Praising God With the Church in Heaven
15. In the liturgy of the hours the Church exercises the priestly office of its Head and offers to God "without ceasing"  a sacrifice of praise, that is, a tribute of lips acknowledging his name.  This prayer is "the voice of a bride addressing her bridegroom; it is the very prayer that Christ himself, together with his Body, addresses to the Father."  "All who render this service are not only fulfilling a duty of the Church, but also are sharing in the greatest honor of Christ's Bride for by offering these praises to God they are standing before God's throne in the name of the Church, their Mother." 
16. When the Church offers praise to God in the liturgy of the hours, it unites itself with that hymn of praise sung throughout all ages in the halls of heaven;  it also receives a foretaste of the song of praise in heaven, described by John in the Book of Revelation, the song sung continually before the throne of God and of the Lamb. Our close union with the Church in heaven is given effective voice "when we all, from every tribe and tongue and people and nation redeemed by Christ's blood (see Rv 5:9) and gathered together into the one Church, glorify the triune God with one hymn of praise."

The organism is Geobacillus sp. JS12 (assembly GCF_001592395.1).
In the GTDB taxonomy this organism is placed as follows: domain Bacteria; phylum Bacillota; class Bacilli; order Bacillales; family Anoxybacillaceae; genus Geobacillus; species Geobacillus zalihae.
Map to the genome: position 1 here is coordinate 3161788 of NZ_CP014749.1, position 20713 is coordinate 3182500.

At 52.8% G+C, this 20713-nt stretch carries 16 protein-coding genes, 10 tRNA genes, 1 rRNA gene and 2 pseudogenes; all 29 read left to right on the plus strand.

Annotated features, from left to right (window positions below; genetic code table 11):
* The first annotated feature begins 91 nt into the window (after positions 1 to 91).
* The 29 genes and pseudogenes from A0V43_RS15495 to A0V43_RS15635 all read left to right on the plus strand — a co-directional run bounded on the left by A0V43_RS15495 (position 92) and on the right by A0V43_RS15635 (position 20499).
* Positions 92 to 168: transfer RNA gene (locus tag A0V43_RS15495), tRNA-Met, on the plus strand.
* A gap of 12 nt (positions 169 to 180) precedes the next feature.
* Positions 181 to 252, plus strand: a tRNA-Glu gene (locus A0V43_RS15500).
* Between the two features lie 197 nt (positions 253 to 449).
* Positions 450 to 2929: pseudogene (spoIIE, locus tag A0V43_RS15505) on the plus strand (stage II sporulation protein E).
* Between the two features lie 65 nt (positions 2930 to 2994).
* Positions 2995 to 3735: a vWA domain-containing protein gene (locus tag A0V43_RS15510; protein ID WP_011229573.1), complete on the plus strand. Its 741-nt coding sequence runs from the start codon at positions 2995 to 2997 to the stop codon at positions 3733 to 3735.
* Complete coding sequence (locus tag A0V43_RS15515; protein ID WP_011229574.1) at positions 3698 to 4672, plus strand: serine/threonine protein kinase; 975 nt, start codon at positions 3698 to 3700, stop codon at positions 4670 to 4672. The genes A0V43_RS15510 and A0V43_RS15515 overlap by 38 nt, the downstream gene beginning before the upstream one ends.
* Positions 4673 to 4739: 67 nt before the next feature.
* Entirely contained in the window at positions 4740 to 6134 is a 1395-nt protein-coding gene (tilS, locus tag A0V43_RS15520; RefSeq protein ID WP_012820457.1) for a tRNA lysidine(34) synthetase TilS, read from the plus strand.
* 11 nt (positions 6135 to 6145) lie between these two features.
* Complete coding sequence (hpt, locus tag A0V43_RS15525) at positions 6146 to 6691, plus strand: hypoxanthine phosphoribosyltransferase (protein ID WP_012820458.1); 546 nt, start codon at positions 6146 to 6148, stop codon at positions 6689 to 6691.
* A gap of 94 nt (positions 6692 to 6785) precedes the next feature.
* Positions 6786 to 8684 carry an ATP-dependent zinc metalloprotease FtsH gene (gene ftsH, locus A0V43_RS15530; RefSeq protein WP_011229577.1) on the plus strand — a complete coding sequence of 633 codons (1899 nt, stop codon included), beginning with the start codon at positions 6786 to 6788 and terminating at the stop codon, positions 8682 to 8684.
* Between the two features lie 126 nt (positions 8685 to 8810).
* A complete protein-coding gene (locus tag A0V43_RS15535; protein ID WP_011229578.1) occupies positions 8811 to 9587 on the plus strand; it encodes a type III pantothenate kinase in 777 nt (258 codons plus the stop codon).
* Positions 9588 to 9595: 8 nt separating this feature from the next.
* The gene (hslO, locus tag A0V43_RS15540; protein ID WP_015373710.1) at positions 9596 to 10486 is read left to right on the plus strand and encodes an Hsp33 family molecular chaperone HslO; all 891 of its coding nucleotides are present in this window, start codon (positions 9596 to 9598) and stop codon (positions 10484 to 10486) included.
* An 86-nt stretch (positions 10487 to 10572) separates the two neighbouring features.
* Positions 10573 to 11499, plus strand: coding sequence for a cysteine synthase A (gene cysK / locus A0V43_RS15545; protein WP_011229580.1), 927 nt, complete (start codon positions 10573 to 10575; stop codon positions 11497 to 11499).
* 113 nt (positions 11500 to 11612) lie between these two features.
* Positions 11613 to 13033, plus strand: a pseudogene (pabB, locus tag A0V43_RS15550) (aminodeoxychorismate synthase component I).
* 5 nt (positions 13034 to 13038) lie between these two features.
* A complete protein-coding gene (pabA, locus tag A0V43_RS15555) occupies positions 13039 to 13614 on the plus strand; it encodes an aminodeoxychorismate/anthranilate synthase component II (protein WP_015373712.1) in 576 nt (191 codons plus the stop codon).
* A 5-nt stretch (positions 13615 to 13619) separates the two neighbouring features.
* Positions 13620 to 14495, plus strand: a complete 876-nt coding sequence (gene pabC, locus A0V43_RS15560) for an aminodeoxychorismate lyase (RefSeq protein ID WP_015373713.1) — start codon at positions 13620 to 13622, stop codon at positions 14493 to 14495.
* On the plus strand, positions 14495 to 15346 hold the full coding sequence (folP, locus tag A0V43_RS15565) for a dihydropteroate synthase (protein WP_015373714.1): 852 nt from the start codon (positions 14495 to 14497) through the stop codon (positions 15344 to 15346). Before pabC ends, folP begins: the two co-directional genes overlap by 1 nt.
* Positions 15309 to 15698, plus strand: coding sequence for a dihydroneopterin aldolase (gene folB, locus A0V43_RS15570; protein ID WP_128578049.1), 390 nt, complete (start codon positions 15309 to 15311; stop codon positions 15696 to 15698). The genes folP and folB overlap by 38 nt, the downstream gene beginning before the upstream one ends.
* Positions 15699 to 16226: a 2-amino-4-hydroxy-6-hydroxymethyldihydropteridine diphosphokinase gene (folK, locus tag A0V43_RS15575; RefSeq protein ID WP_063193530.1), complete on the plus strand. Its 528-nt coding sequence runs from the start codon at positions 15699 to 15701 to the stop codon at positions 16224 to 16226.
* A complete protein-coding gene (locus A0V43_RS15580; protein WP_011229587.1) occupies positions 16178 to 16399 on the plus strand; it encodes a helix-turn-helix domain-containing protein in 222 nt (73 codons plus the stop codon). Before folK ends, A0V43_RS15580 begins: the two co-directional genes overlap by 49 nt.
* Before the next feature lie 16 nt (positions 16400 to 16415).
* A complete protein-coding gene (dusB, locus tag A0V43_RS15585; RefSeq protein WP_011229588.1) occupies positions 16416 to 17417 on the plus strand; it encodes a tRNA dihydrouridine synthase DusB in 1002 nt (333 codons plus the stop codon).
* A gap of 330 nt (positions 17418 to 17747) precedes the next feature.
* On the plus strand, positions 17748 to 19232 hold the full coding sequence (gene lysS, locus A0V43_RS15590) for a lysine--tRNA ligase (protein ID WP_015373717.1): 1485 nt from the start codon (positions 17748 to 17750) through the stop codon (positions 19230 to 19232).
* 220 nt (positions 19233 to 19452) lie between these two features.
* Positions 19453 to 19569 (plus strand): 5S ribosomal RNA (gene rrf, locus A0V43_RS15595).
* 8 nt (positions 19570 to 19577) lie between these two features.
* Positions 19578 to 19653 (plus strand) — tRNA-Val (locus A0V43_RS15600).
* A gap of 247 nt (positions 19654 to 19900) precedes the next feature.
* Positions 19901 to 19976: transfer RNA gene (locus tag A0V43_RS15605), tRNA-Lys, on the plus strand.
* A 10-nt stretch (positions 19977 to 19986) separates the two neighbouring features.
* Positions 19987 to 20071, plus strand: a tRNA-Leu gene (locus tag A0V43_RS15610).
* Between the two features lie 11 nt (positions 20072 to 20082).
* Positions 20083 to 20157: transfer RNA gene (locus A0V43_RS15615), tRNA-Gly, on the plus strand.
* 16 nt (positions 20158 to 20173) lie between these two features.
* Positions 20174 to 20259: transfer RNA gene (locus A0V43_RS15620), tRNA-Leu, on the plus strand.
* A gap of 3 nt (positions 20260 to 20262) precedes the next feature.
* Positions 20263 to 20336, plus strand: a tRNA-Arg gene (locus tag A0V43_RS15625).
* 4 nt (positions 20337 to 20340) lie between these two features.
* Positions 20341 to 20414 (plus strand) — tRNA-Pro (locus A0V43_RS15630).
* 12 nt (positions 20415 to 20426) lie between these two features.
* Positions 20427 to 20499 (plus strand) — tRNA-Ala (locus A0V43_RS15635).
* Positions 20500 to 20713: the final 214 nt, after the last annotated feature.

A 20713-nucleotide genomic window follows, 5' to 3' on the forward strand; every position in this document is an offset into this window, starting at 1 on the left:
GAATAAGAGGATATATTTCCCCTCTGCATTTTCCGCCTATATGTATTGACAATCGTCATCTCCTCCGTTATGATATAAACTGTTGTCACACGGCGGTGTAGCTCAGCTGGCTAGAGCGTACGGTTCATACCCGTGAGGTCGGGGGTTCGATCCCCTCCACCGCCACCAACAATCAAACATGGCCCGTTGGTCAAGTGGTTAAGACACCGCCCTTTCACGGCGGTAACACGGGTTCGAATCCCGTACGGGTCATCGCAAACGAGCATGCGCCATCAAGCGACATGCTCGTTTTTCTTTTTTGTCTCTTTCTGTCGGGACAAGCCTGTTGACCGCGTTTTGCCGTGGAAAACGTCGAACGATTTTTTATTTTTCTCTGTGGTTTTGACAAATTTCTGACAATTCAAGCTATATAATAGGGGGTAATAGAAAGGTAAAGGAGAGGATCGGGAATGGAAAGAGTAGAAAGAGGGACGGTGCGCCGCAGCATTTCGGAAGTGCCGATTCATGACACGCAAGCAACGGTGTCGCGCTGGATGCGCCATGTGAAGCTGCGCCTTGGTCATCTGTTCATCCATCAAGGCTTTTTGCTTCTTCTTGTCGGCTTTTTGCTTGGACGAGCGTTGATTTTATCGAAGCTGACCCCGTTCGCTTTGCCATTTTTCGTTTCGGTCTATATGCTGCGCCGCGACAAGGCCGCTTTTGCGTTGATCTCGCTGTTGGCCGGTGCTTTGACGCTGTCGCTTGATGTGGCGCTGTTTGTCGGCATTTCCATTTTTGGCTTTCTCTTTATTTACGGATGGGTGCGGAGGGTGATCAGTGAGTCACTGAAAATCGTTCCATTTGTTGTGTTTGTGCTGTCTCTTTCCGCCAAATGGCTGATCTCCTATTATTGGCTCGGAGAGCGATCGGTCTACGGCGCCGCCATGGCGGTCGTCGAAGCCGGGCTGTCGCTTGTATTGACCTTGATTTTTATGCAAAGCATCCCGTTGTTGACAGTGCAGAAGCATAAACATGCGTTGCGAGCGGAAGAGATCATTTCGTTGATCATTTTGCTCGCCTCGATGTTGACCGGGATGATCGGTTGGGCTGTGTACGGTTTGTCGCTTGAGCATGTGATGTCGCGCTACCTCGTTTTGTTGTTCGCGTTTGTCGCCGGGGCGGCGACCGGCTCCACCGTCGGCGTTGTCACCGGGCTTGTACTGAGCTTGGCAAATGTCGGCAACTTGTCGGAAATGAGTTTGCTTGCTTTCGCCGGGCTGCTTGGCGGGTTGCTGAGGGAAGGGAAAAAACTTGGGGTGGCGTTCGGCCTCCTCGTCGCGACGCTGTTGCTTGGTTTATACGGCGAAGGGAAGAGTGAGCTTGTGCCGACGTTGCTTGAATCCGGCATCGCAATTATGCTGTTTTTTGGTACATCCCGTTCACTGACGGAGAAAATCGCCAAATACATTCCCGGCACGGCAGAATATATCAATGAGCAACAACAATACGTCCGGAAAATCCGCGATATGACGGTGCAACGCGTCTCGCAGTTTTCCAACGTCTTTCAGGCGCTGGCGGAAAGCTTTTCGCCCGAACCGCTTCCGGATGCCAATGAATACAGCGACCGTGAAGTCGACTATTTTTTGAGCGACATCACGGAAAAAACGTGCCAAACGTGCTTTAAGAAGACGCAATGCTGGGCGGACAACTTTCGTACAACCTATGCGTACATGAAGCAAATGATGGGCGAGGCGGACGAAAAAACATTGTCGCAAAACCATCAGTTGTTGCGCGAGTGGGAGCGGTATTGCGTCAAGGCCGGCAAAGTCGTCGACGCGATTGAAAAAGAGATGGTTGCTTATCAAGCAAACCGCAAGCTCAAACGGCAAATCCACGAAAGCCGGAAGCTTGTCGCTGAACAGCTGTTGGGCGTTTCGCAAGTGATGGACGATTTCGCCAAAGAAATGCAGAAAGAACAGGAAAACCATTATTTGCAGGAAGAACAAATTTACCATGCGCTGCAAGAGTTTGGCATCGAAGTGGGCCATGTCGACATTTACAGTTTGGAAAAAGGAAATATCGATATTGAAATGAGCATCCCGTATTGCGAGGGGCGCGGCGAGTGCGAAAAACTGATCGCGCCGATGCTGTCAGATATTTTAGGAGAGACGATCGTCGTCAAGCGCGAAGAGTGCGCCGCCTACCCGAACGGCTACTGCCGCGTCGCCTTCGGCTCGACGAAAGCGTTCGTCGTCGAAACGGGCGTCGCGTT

The prophets came almost to a vision of this liturgy of heaven as the victory of a day without night, of a light without darkness: "The sun will no more be your light by day, and the brightness of the moon will not shine upon you, but the Lord will be your everlasting light" (Is 60:19; see Rv 21:23 and 25). "There will be a single day, known to the Lord, not day and night, and at evening there will be light" (Zech 14:7). Already "the end of the ages has come upon us (see I Cor 10:11) and the renewal of the world has been irrevocably established and in a true sense is being anticipated in this world."  By faith we too are taught the meaning of our temporal life, so that we look forward with all creation to the revealing of God's children.  In the liturgy of the hours we proclaim this faith, we express and nourish this hope, we share in some degree the joy of everlasting praise and of that day that knows no setting.
Petition and Intercession
17. But besides the praise of God, the Church in the liturgy of the hours expresses the prayers and desires of all the faithful; indeed, it prays to Christ, and through him to the Father, for the salvation of the whole world.  The Church's voice is not just its own; it is also Christ's voice, since its prayers are offered in Christ's name, that is, "through our Lord Jesus Christ," and so the Church continues to offer the prayer and petition that Christ poured out in the days of his earthly life  and that have therefore a unique effectiveness. The ecclesial community thus exercises a truly maternal function in bringing souls to Christ, not only by charity, good example, and works of penance but also by prayer. 
(Vatican II documents:
SC= Sanctrosactum concilium;
LG= Lumen gentium;
56. See SC art. 83-84.
57. See SC art. 88.
58. See SC art. 94.
59. See PO no. 5.
60. CD no. 30.
61. SC art. 5.
62. See SC art. 83 and 98.
63. SC art. 7.
64. See SC art. 10.
65. SC art. 33.
66. See SC art. 24.
67. See SC art. 33.
68. 1 Thes 5:17.
69. See Heb 13:15.
70. SC art. 84.
71. SC art. 85.
72. See SC art. 83
73. LG no. 50; SC art. 8 and 104.
74. LG no. 48.
75. See Rom 8:19.
76. See SC art. 83.
77. See Heb 5:7.
78. See PO no. 5